"columbia university" Discussed on Scientific Sense

Scientific Sense

04:02 min | 1 year ago

"columbia university" Discussed on Scientific Sense

"Countries do nothing wrong on their own but the world capital market changes and suddenly. They can't borrow anymore. They cannot roll over their loans and then they are subject to rollover crisis they cannot renew the loans. there's no international credit and that causes massive that causes massive recessions. So i would say starting in two thousand eight. The general idea of having capital controls became much more popular in the technical term. Where people use is to say macroprudential policies and so that particular paper tries to tell a story because of this there being an externalities that people don't make the right choices because they don't really internalize how their own barring decisions affects the value of the collateral. If you were to give them a couple of control they would. You could induce them indirectly to make the right decision so that paper provides a theoretical support for macroprudential policies. And then because one thing is the policy makers to say oh we see all these flows another thing is. Can i find a welfare based arguments. Why desirable to go against free capital mobility so picketing along. This stephanie is That will use a warranty for us inside the country and so presumably that would use a risk of those assets and gives you more stability in your decision making processes. Is that the way to think about it. Yes it it. Greatly reduces latinity and people dislike volatility is very inefficient to have a lot of attila. The so i want to finish up another paper that you have Desa commodity super cycle matter paper investigates invisibly the role of the commodity price super psycho in explaining reenacting activity in developed and emerging economies that commodity price super cyclicity flying as a common pullman component in the market prices. Here that this plumbing components has they did do the issues of seen. come replace laura. Yeah okay so. I tell you how we went into this project because we went in with a prior that the super cyclist gonna be super important So there is this. Empirical regularity that of many small open economies that are way too small to influence global commodity prices. If you look how their business cycle correlates with commodity with world commodity prices very high. So you can get variance decomposition. You say half of the variance at business cycle frequencies of output in small country x. is due to variations in global commodity prices. Right in so we tried to think about. But what part of the global commodity prices in these short-run run fluctuations or. Is it really that. If the soybean price goes down on a country is completely invested in solely be in and the whole soybeans. And we know that there's these very long lasting movements in commodity prices is that what then gets reflected in causing long recessions so we the the contributions paper is to have a methodology to saad sharks to commodity prices into the long lasting ones which we call the super psycho and then shorter ones and actually if that the super cycle would be very very important and we at the end of the day. We don't get the answer. We went into the project with. We get.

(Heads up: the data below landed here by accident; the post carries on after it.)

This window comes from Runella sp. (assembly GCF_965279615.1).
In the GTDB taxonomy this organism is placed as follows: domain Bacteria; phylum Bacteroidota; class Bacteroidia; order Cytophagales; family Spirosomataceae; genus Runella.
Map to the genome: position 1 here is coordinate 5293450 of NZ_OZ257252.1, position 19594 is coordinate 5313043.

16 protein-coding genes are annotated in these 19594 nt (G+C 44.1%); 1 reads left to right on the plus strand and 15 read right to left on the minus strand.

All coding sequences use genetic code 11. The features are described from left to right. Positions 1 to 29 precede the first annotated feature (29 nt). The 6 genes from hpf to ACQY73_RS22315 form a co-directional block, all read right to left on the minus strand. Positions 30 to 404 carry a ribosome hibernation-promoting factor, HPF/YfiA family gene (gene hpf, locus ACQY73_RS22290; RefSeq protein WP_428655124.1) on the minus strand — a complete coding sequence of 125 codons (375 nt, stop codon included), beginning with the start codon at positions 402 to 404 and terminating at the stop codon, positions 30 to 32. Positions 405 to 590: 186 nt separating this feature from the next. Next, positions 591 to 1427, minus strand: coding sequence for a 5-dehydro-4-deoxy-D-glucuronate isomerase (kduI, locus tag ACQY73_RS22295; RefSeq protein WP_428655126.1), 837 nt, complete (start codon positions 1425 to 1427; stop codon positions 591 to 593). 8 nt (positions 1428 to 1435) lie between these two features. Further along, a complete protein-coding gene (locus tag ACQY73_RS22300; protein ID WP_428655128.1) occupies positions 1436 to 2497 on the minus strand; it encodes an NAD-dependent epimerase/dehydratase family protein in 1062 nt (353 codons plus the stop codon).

stephanie laura
"columbia university" Discussed on Scientific Sense

Scientific Sense

04:23 min | 1 year ago

"columbia university" Discussed on Scientific Sense